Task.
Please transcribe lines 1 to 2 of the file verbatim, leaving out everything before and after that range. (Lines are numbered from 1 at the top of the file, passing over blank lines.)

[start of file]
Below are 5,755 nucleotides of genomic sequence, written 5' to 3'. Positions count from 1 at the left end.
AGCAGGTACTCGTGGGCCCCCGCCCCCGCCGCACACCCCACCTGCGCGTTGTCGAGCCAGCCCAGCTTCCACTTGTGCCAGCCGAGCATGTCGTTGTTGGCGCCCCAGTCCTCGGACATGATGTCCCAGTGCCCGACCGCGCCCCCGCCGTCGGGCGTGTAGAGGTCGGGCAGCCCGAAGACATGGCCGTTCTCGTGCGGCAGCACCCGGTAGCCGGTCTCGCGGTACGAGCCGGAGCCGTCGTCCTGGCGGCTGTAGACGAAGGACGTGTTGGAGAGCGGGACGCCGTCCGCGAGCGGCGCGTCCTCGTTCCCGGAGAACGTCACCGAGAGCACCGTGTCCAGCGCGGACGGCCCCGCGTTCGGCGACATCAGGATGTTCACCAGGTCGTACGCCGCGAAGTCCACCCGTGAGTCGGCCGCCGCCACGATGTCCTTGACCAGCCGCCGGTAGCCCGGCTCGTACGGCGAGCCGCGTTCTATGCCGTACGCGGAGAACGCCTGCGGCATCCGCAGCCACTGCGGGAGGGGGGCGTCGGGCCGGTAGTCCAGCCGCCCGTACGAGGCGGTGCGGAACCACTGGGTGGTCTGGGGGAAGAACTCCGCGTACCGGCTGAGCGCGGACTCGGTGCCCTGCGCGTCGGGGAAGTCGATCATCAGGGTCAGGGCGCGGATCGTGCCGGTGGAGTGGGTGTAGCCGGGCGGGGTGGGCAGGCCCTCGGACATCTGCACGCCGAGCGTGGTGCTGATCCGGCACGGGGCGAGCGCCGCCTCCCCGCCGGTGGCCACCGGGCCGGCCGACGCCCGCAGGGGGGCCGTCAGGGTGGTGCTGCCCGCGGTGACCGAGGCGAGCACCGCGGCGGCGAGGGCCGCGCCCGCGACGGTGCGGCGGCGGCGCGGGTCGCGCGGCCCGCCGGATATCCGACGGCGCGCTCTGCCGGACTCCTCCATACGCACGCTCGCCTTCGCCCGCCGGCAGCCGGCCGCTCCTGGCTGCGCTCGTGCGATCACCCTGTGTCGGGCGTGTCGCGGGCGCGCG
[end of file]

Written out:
Below are 5,755 nucleotides of genomic sequence, written 5' to 3'. Positions count from 1 at the left end.
AGCAGGTACTCGTGGGCCCCCGCCCCCGCCGCACACCCCACCTGCGCGTTGTCGAGCCAGCCCAGCTTCCACTTGTGCCAGCCGAGCATGTCGTTGTTGGCGCCCCAGTCCTCGGACATGATGTCCCAGTGCCCGACCGCGCCCCCGCCGTCGGGCGTGTAGAGGTCGGGCAGCCCGAAGACATGGCCGTTCTCGTGCGGCAGCACCCGGTAGCCGGTCTCGCGGTACGAGCCGGAGCCGTCGTCCTGGCGGCTGTAGACGAAGGACGTGTTGGAGAGCGGGACGCCGTCCGCGAGCGGCGCGTCCTCGTTCCCGGAGAACGTCACCGAGAGCACCGTGTCCAGCGCGGACGGCCCCGCGTTCGGCGACATCAGGATGTTCACCAGGTCGTACGCCGCGAAGTCCACCCGTGAGTCGGCCGCCGCCACGATGTCCTTGACCAGCCGCCGGTAGCCCGGCTCGTACGGCGAGCCGCGTTCTATGCCGTACGCGGAGAACGCCTGCGGCATCCGCAGCCACTGCGGGAGGGGGGCGTCGGGCCGGTAGTCCAGCCGCCCGTACGAGGCGGTGCGGAACCACTGGGTGGTCTGGGGGAAGAACTCCGCGTACCGGCTGAGCGCGGACTCGGTGCCCTGCGCGTCGGGGAAGTCGATCATCAGGGTCAGGGCGCGGATCGTGCCGGTGGAGTGGGTGTAGCCGGGCGGGGTGGGCAGGCCCTCGGACATCTGCACGCCGAGCGTGGTGCTGATCCGGCACGGGGCGAGCGCCGCCTCCCCGCCGGTGGCCACCGGGCCGGCCGACGCCCGCAGGGGGGCCGTCAGGGTGGTGCTGCCCGCGGTGACCGAGGCGAGCACCGCGGCGGCGAGGGCCGCGCCCGCGACGGTGCGGCGGCGGCGCGGGTCGCGCGGCCCGCCGGATATCCGACGGCGCGCTCTGCCGGACTCCTCCATACGCACGCTCGCCTTCGCCCGCCGGCAGCCGGCCGCTCCTGGCTGCGCTCGTGCGATCACCCTGTGTCGGGCGTGTCGCGGGCGCGCG